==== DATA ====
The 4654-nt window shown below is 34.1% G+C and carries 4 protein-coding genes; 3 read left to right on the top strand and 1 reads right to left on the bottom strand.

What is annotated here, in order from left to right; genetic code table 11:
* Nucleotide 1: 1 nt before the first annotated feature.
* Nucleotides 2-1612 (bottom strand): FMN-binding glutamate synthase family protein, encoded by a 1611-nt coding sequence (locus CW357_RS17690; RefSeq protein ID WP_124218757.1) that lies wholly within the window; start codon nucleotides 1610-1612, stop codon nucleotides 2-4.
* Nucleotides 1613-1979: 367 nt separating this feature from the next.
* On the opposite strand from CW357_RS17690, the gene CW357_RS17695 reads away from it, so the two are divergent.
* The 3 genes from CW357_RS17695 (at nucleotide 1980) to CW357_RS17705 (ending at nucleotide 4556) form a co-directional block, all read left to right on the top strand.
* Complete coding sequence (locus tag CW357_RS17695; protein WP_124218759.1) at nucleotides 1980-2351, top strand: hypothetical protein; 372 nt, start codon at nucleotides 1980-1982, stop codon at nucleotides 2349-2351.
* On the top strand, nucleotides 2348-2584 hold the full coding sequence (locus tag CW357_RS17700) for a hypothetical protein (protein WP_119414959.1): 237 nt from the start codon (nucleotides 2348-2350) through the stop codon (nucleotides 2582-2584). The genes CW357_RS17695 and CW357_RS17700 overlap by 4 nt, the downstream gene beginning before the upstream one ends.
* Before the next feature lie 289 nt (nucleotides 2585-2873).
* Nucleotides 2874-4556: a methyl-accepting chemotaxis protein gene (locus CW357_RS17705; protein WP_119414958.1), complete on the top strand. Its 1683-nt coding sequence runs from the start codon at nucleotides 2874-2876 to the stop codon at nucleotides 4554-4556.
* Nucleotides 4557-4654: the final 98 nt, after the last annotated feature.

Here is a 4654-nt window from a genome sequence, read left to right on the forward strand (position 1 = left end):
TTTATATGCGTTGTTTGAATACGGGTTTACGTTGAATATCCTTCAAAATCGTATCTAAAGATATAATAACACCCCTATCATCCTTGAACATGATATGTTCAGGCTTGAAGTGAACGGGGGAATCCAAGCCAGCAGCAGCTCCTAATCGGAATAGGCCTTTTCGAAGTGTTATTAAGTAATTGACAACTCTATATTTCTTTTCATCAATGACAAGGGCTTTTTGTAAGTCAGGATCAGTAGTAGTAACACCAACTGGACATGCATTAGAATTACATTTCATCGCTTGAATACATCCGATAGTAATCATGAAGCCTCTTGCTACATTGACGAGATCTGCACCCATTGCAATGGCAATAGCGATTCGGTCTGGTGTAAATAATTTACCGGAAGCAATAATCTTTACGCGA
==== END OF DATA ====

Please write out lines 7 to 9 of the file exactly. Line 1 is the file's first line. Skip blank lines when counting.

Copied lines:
* The 3 genes from CW357_RS17695 (at nucleotide 1980) to CW357_RS17705 (ending at nucleotide 4556) form a co-directional block, all read left to right on the top strand.
* Complete coding sequence (locus tag CW357_RS17695; protein WP_124218759.1) at nucleotides 1980-2351, top strand: hypothetical protein; 372 nt, start codon at nucleotides 1980-1982, stop codon at nucleotides 2349-2351.
* On the top strand, nucleotides 2348-2584 hold the full coding sequence (locus tag CW357_RS17700) for a hypothetical protein (protein WP_119414959.1): 237 nt from the start codon (nucleotides 2348-2350) through the stop codon (nucleotides 2582-2584). The genes CW357_RS17695 and CW357_RS17700 overlap by 4 nt, the downstream gene beginning before the upstream one ends.